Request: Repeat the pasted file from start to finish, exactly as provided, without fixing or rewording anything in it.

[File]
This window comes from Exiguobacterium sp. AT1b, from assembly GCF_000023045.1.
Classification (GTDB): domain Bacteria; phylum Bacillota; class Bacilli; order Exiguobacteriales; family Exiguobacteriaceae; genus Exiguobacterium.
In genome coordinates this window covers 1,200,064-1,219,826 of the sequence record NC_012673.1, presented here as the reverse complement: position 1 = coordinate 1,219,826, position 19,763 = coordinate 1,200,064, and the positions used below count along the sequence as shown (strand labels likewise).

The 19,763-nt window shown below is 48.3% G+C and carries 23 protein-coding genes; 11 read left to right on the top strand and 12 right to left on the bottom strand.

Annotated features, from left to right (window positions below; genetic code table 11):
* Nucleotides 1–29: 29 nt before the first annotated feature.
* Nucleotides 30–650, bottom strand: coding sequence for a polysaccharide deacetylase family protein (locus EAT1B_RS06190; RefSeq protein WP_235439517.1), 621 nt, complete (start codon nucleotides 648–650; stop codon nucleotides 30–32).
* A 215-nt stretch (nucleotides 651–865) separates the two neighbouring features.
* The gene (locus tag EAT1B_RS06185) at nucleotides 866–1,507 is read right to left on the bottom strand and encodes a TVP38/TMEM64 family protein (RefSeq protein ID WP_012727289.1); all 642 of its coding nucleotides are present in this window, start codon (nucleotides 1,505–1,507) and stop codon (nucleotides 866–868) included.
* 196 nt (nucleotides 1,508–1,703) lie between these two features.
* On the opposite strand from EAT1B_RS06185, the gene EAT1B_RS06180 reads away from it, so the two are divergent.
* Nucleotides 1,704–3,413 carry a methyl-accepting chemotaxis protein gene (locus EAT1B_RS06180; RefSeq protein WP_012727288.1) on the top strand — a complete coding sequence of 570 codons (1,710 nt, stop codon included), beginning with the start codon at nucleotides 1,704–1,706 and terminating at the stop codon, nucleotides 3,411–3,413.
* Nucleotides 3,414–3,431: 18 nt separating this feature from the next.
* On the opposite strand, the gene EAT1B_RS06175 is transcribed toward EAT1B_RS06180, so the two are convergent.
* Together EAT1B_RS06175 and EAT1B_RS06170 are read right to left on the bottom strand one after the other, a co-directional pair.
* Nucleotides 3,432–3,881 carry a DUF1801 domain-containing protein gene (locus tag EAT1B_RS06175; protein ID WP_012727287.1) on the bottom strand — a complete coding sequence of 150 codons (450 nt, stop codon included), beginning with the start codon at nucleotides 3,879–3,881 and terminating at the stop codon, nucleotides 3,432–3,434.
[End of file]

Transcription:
This window comes from Exiguobacterium sp. AT1b, from assembly GCF_000023045.1.
Classification (GTDB): domain Bacteria; phylum Bacillota; class Bacilli; order Exiguobacteriales; family Exiguobacteriaceae; genus Exiguobacterium.
In genome coordinates this window covers 1,200,064-1,219,826 of the sequence record NC_012673.1, presented here as the reverse complement: position 1 = coordinate 1,219,826, position 19,763 = coordinate 1,200,064, and the positions used below count along the sequence as shown (strand labels likewise).

The 19,763-nt window shown below is 48.3% G+C and carries 23 protein-coding genes; 11 read left to right on the top strand and 12 right to left on the bottom strand.

Annotated features, from left to right (window positions below; genetic code table 11):
* Nucleotides 1–29: 29 nt before the first annotated feature.
* Nucleotides 30–650, bottom strand: coding sequence for a polysaccharide deacetylase family protein (locus EAT1B_RS06190; RefSeq protein WP_235439517.1), 621 nt, complete (start codon nucleotides 648–650; stop codon nucleotides 30–32).
* A 215-nt stretch (nucleotides 651–865) separates the two neighbouring features.
* The gene (locus tag EAT1B_RS06185) at nucleotides 866–1,507 is read right to left on the bottom strand and encodes a TVP38/TMEM64 family protein (RefSeq protein ID WP_012727289.1); all 642 of its coding nucleotides are present in this window, start codon (nucleotides 1,505–1,507) and stop codon (nucleotides 866–868) included.
* 196 nt (nucleotides 1,508–1,703) lie between these two features.
* On the opposite strand from EAT1B_RS06185, the gene EAT1B_RS06180 reads away from it, so the two are divergent.
* Nucleotides 1,704–3,413 carry a methyl-accepting chemotaxis protein gene (locus EAT1B_RS06180; RefSeq protein WP_012727288.1) on the top strand — a complete coding sequence of 570 codons (1,710 nt, stop codon included), beginning with the start codon at nucleotides 1,704–1,706 and terminating at the stop codon, nucleotides 3,411–3,413.
* Nucleotides 3,414–3,431: 18 nt separating this feature from the next.
* On the opposite strand, the gene EAT1B_RS06175 is transcribed toward EAT1B_RS06180, so the two are convergent.
* Together EAT1B_RS06175 and EAT1B_RS06170 are read right to left on the bottom strand one after the other, a co-directional pair.
* Nucleotides 3,432–3,881 carry a DUF1801 domain-containing protein gene (locus tag EAT1B_RS06175; protein ID WP_012727287.1) on the bottom strand — a complete coding sequence of 150 codons (450 nt, stop codon included), beginning with the start codon at nucleotides 3,879–3,881 and terminating at the stop codon, nucleotides 3,432–3,434.